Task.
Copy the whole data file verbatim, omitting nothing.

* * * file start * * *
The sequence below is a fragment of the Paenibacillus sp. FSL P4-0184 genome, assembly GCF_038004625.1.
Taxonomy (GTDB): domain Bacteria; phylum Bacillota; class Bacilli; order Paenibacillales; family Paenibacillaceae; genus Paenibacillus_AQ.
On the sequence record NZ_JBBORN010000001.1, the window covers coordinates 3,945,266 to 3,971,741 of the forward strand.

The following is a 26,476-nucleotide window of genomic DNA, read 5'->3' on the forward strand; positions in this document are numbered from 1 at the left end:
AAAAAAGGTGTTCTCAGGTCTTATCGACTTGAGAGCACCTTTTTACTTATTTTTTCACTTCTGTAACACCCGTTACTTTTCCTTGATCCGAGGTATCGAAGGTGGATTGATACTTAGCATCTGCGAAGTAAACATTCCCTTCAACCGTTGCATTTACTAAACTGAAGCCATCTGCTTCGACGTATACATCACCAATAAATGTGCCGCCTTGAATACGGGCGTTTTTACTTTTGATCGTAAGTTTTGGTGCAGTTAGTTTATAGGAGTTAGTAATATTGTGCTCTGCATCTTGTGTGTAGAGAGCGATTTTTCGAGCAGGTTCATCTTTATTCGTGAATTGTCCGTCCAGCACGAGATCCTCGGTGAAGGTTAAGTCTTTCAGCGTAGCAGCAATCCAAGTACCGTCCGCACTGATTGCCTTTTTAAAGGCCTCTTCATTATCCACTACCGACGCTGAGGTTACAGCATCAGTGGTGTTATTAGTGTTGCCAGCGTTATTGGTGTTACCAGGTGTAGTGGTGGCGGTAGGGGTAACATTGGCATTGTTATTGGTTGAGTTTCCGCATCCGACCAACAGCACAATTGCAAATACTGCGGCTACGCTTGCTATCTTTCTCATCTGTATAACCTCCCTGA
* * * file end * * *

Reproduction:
The sequence below is a fragment of the Paenibacillus sp. FSL P4-0184 genome, assembly GCF_038004625.1.
Taxonomy (GTDB): domain Bacteria; phylum Bacillota; class Bacilli; order Paenibacillales; family Paenibacillaceae; genus Paenibacillus_AQ.
On the sequence record NZ_JBBORN010000001.1, the window covers coordinates 3,945,266 to 3,971,741 of the forward strand.

The following is a 26,476-nucleotide window of genomic DNA, read 5'->3' on the forward strand; positions in this document are numbered from 1 at the left end:
AAAAAAGGTGTTCTCAGGTCTTATCGACTTGAGAGCACCTTTTTACTTATTTTTTCACTTCTGTAACACCCGTTACTTTTCCTTGATCCGAGGTATCGAAGGTGGATTGATACTTAGCATCTGCGAAGTAAACATTCCCTTCAACCGTTGCATTTACTAAACTGAAGCCATCTGCTTCGACGTATACATCACCAATAAATGTGCCGCCTTGAATACGGGCGTTTTTACTTTTGATCGTAAGTTTTGGTGCAGTTAGTTTATAGGAGTTAGTAATATTGTGCTCTGCATCTTGTGTGTAGAGAGCGATTTTTCGAGCAGGTTCATCTTTATTCGTGAATTGTCCGTCCAGCACGAGATCCTCGGTGAAGGTTAAGTCTTTCAGCGTAGCAGCAATCCAAGTACCGTCCGCACTGATTGCCTTTTTAAAGGCCTCTTCATTATCCACTACCGACGCTGAGGTTACAGCATCAGTGGTGTTATTAGTGTTGCCAGCGTTATTGGTGTTACCAGGTGTAGTGGTGGCGGTAGGGGTAACATTGGCATTGTTATTGGTTGAGTTTCCGCATCCGACCAACAGCACAATTGCAAATACTGCGGCTACGCTTGCTATCTTTCTCATCTGTATAACCTCCCTGA